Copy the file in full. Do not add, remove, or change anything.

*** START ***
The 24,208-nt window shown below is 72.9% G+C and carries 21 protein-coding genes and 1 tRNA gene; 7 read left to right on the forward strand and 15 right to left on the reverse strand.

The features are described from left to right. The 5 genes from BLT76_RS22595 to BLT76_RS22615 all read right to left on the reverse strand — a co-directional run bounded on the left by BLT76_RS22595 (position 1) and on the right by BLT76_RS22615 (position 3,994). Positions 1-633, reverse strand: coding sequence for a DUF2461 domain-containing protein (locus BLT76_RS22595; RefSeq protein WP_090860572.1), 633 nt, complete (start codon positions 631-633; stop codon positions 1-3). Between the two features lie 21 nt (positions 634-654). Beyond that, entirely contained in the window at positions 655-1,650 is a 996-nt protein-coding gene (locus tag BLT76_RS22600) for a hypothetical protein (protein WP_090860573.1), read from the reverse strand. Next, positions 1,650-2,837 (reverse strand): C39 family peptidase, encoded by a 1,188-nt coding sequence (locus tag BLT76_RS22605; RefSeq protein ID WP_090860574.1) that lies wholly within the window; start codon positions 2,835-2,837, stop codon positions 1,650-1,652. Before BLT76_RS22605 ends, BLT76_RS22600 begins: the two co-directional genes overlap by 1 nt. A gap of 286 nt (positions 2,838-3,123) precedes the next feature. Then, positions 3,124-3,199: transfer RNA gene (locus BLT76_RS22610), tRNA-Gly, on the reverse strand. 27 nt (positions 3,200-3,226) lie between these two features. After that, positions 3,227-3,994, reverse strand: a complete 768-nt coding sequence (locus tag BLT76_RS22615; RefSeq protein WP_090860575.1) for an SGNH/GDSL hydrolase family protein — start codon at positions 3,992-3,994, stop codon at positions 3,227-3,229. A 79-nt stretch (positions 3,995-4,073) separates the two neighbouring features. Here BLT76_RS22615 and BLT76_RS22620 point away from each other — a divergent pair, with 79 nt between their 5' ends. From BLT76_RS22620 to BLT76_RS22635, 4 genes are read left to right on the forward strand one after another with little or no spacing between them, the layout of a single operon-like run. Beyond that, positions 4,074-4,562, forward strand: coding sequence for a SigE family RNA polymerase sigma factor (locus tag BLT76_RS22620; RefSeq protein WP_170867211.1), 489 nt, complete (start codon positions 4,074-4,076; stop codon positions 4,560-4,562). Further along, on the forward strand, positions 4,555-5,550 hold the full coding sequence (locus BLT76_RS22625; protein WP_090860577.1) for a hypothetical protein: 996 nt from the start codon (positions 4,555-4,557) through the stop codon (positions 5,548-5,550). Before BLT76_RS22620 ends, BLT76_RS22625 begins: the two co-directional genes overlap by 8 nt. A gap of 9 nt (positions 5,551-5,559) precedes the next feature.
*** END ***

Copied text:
The 24,208-nt window shown below is 72.9% G+C and carries 21 protein-coding genes and 1 tRNA gene; 7 read left to right on the forward strand and 15 right to left on the reverse strand.

The features are described from left to right. The 5 genes from BLT76_RS22595 to BLT76_RS22615 all read right to left on the reverse strand — a co-directional run bounded on the left by BLT76_RS22595 (position 1) and on the right by BLT76_RS22615 (position 3,994). Positions 1-633, reverse strand: coding sequence for a DUF2461 domain-containing protein (locus BLT76_RS22595; RefSeq protein WP_090860572.1), 633 nt, complete (start codon positions 631-633; stop codon positions 1-3). Between the two features lie 21 nt (positions 634-654). Beyond that, entirely contained in the window at positions 655-1,650 is a 996-nt protein-coding gene (locus tag BLT76_RS22600) for a hypothetical protein (protein WP_090860573.1), read from the reverse strand. Next, positions 1,650-2,837 (reverse strand): C39 family peptidase, encoded by a 1,188-nt coding sequence (locus tag BLT76_RS22605; RefSeq protein ID WP_090860574.1) that lies wholly within the window; start codon positions 2,835-2,837, stop codon positions 1,650-1,652. Before BLT76_RS22605 ends, BLT76_RS22600 begins: the two co-directional genes overlap by 1 nt. A gap of 286 nt (positions 2,838-3,123) precedes the next feature. Then, positions 3,124-3,199: transfer RNA gene (locus BLT76_RS22610), tRNA-Gly, on the reverse strand. 27 nt (positions 3,200-3,226) lie between these two features. After that, positions 3,227-3,994, reverse strand: a complete 768-nt coding sequence (locus tag BLT76_RS22615; RefSeq protein WP_090860575.1) for an SGNH/GDSL hydrolase family protein — start codon at positions 3,992-3,994, stop codon at positions 3,227-3,229. A 79-nt stretch (positions 3,995-4,073) separates the two neighbouring features. Here BLT76_RS22615 and BLT76_RS22620 point away from each other — a divergent pair, with 79 nt between their 5' ends. From BLT76_RS22620 to BLT76_RS22635, 4 genes are read left to right on the forward strand one after another with little or no spacing between them, the layout of a single operon-like run. Beyond that, positions 4,074-4,562, forward strand: coding sequence for a SigE family RNA polymerase sigma factor (locus tag BLT76_RS22620; RefSeq protein WP_170867211.1), 489 nt, complete (start codon positions 4,074-4,076; stop codon positions 4,560-4,562). Further along, on the forward strand, positions 4,555-5,550 hold the full coding sequence (locus BLT76_RS22625; protein WP_090860577.1) for a hypothetical protein: 996 nt from the start codon (positions 4,555-4,557) through the stop codon (positions 5,548-5,550). Before BLT76_RS22620 ends, BLT76_RS22625 begins: the two co-directional genes overlap by 8 nt. A gap of 9 nt (positions 5,551-5,559) precedes the next feature.